A new era in land use procedures begins on May 5, 2011. On that date a new section of the Municipal Land Use Law (MLUL) becomes effective (N.J.S.A. 40:55D-10.5). The new law grants applications for development protection against regulation, including ordinance, changes once the application has been submitted to the planning board or zoning board of adjustment.
Traditionally, land use applications were subject to ordinance amendments until the application was approved and obtained vested rights under the MLUL. This result was mandated by the judicially-created "time of decision" rule, which provided that the approving board must decide an application for development in accordance with the ordinances in effect at the time of the decision, rather than at the time of application. Under this rule, pending applications were subject to new ordinances (or ordinance amendments) enacted during the review process after the application was submitted, and in most cases, the applicant spent a substantial amount of time and money proceeding on a path that eventually could lead to nowhere. In addition, the courts held that a municipality could adopt an ordinance in direct response to an application, or to public objection to an application, and the new ordinance would control the application.
The time of decision rule made land use applications unpredictable and expensive. Early in the preliminary approval process, an applicant is required to submit plans that are virtually fully engineered, which under the time of decision rule, required a redesign and/or new variances and waivers to comply with new ordinances adopted after the application was submitted.
Under the new "time of application" statute, the development regulations in effect on the date the application for development is submitted govern the application's review and the board's decision. Ordinances and/or regulations adopted after the application is filed will not apply to pending development applications. The statute does not require that the application be determined complete to benefit from the protection against changes, but only be submitted.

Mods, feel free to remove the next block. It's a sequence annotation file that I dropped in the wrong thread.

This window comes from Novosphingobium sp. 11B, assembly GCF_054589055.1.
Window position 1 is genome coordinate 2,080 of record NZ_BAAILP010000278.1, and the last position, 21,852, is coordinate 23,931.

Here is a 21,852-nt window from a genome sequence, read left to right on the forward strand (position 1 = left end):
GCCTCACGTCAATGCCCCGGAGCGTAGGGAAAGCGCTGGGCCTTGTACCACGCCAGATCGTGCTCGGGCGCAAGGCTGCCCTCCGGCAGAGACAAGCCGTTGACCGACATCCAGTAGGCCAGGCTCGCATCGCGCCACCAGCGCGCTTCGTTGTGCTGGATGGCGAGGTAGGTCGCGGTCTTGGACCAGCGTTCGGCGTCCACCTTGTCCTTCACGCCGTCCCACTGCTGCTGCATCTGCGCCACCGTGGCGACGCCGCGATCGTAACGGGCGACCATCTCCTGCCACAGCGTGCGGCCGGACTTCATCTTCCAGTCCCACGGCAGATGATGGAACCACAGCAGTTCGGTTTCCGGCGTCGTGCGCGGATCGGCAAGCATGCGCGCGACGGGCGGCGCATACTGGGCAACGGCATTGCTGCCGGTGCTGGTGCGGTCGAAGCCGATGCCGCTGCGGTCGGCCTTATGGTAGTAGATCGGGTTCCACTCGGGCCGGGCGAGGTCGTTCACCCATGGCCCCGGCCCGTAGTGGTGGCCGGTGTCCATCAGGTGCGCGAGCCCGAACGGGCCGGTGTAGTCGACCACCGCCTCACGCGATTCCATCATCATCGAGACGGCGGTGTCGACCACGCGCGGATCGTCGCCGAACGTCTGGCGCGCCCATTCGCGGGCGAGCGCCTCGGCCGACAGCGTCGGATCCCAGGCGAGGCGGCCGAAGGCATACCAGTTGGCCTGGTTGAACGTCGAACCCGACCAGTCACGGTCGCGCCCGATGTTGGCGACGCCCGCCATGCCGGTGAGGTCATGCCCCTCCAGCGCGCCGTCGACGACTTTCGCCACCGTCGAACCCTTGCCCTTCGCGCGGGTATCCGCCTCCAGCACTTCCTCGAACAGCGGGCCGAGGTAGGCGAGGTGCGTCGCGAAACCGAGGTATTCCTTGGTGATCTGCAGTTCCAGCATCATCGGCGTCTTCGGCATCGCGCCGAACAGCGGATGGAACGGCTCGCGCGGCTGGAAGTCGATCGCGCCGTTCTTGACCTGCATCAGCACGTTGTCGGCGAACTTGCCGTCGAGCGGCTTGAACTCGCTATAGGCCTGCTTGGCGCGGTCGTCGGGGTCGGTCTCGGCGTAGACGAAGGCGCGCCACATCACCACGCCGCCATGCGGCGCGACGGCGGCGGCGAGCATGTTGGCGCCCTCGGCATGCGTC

The only exception to the new time of application rule is a newly-adopted ordinance relating to health and public safety. This exception tracks existing language in the MLUL, which creates a health/safety exception to the applicant's vested rights on preliminary approval of a development application.
The time of application statute streamlines and rationalizes the development process, since applicants will know the rules governing the application at the time they submit. The municipality will no longer be allowed to change the rules in the middle of the process. The new law should assure developers that they will not waste the extensive time, effort and money that goes into preparing, submitting, and processing a development application.
The time of decision rule has also historically applied to judicial determinations when a land use approval is challenged in court. Under the time of decision rule, the court must apply the municipal rules in effect when the court renders its decision. The new time of application statute should modify this rule, so that the court decides land use appeals in accordance with the ordinances in effect at the time the original application was submitted.
The statute does not address the circumstance in which an application was submitted before May 5, 2011, and is pending before a planning board or zoning board on May 5, 2011. The open question is whether applications pending on May 5, 2011 are governed by: 1.) the ordinances in effect when they were submitted, or 2.) the ordinances in effect on May 5, 2011, or whether the municipality can continue to apply ordinances adopted after May 5, 2011. There is a strong argument that even though a development application was filed prior to May 5, 2011, once the statute takes effect, pending applications should be governed by the ordinances that were in effect at the time the application was submitted.